Poverty by design

Why workers’ paychecks can’t pay the bills

Share with your friends


The USA is widely considered to be the richest country in the world. It has the biggest businesses and the most billionaires. So, many people assume it offers a high standard of living to the majority of the population, including working people.

Nothing could be further from the truth.

The reality is that U.S. wealth is so unevenly distributed that by the end of 2017 the three richest Americans owned as much as the entire bottom 50 percent. The largest, most powerful corporations push such low wages, insecure hours and few benefits that ordinary working people can’t make a living. Federal figures say there are almost 40 million Americans living in poverty, and about 40 percent of them hold jobs.

This brutal economic reality turns life into a daily grind. The good news is that fast food, hotel, and healthcare workers, public employees, and many others are fighting back against low pay and poverty conditions.

Made-in-America low wages. The official poverty rate in 2017 was 12.3 percent of the population. But those numbers understate the problem. The federal poverty formula dates from the 1960s. It multiplies food costs (based on 1955 calculations, no less) by three, supposedly to account for all other costs of living. According to the National Center for Children in Poverty, families actually need an income of between one and a half and three and a half times the federal poverty level, depending on where they live, to afford basic expenses.

The federal hourly minimum wage of $7.25, in effect since 2009, is a cruel joke. Someone working full-time at this rate earns an annual paycheck of just $15,080 — below the poverty line for a family of two.

Federal minimum wage laws have never kept up with inflation. The current wage is so low that twenty-nine states and many cities have passed their own, higher minimum wages. But even these are inadequate.

Washington likes to brag about a low unemployment rate, just under 3.75 percent in September, for example. It is higher among people of color and youth, and doesn’t take into account workers who have given up looking for jobs or are underemployed. But the rate is indeed low, by capitalist standards. Officials conveniently forget to remind people that the new jobs are typically low-pay, with insecure hours and hardly any benefits.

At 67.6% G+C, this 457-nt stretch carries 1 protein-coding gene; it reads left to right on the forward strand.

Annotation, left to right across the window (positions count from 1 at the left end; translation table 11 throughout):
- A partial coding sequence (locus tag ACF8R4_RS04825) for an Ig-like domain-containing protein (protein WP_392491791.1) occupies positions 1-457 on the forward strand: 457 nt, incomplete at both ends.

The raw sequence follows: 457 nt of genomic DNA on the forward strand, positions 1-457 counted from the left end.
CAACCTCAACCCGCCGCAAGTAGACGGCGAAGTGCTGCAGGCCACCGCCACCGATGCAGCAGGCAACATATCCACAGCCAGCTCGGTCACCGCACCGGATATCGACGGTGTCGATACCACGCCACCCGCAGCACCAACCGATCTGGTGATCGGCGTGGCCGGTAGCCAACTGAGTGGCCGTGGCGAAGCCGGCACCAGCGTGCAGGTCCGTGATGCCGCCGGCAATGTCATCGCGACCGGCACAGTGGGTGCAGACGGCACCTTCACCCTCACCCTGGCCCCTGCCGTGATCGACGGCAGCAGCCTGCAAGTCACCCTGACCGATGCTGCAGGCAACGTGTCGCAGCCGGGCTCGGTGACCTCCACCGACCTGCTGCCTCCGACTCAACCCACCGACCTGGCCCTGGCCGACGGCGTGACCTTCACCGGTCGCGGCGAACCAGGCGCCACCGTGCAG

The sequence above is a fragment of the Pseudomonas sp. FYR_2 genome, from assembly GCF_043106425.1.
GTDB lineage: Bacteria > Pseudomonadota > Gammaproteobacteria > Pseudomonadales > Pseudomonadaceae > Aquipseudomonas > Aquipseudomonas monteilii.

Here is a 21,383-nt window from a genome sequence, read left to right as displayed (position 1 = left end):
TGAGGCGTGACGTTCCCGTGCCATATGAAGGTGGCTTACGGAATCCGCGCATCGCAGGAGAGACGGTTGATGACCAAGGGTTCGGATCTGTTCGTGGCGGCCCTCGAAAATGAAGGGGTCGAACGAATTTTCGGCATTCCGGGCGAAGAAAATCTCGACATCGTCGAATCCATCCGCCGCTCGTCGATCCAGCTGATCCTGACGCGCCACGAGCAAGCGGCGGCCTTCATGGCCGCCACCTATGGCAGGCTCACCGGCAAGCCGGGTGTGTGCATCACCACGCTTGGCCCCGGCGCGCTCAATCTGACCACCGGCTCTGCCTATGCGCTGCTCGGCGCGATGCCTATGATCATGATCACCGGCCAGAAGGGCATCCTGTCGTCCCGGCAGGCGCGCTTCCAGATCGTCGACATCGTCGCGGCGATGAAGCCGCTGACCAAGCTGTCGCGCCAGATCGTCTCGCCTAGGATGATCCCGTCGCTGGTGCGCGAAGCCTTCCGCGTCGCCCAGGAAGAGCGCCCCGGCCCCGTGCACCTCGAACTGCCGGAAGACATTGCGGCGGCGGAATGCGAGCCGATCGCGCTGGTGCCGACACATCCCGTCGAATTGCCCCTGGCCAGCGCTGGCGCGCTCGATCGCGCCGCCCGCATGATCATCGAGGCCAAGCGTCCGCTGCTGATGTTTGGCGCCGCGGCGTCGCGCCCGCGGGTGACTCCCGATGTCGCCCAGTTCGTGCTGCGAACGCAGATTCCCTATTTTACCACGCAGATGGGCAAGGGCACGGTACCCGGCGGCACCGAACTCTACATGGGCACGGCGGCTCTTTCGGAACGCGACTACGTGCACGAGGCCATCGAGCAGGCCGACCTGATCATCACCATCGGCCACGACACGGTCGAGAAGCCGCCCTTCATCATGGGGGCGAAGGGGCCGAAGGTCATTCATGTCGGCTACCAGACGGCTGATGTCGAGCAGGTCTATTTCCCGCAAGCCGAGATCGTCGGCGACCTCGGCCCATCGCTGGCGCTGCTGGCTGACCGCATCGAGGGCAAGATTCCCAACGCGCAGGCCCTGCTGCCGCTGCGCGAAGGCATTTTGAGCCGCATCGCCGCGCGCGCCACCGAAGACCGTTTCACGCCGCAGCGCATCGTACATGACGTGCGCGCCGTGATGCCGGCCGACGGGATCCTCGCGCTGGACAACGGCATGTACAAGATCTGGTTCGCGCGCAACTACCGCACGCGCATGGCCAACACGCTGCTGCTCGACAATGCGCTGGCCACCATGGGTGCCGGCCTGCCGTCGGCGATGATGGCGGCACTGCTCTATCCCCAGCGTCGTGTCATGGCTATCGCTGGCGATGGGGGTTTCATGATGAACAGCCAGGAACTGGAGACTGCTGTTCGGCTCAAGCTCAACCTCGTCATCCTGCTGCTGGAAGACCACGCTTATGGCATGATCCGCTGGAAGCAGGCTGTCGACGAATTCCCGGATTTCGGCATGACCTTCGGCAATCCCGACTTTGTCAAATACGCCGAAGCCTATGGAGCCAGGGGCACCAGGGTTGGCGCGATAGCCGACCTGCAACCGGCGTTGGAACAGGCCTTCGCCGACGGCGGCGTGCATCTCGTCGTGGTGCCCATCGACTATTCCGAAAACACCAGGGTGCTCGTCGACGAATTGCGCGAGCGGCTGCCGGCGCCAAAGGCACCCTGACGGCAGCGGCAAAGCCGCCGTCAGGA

Low unemployment means a relatively high demand for labor. High demand should translate into higher wages. But the economic and political power of large, low-wage employers like Walmart, Amazon, Target, Yum! Brands (KFC, Taco Bell, and Pizza Hut), McDonald’s, Uber and Lyft effectively sets the wage rates for many industries. Low pay is the standard for fast-food, hospitality, childcare, and many healthcare workers, and even highly educated adjunct professors. The same companies are aggressively anti-union, hiring professionals to fight unionization and even sometimes closing facilities that announce organizing drives.

Workers forced onto public aid. Despite the high demand for labor, wages for many employees are so low that they need food stamps, Medicaid or Children’s Health Insurance, TANF (formerly known as welfare) and other assistance programs. According to the Economic Policy Institute, “Among families or individuals receiving public assistance, the majority (66.6 percent) work or are in working families.” Walmart, Amazon, and all the usual fast-food chains consistently rank among those employers with the most food-stamp enrolled employees. These corporations knowingly consider the availability of public assistance when calculating their low pay scales.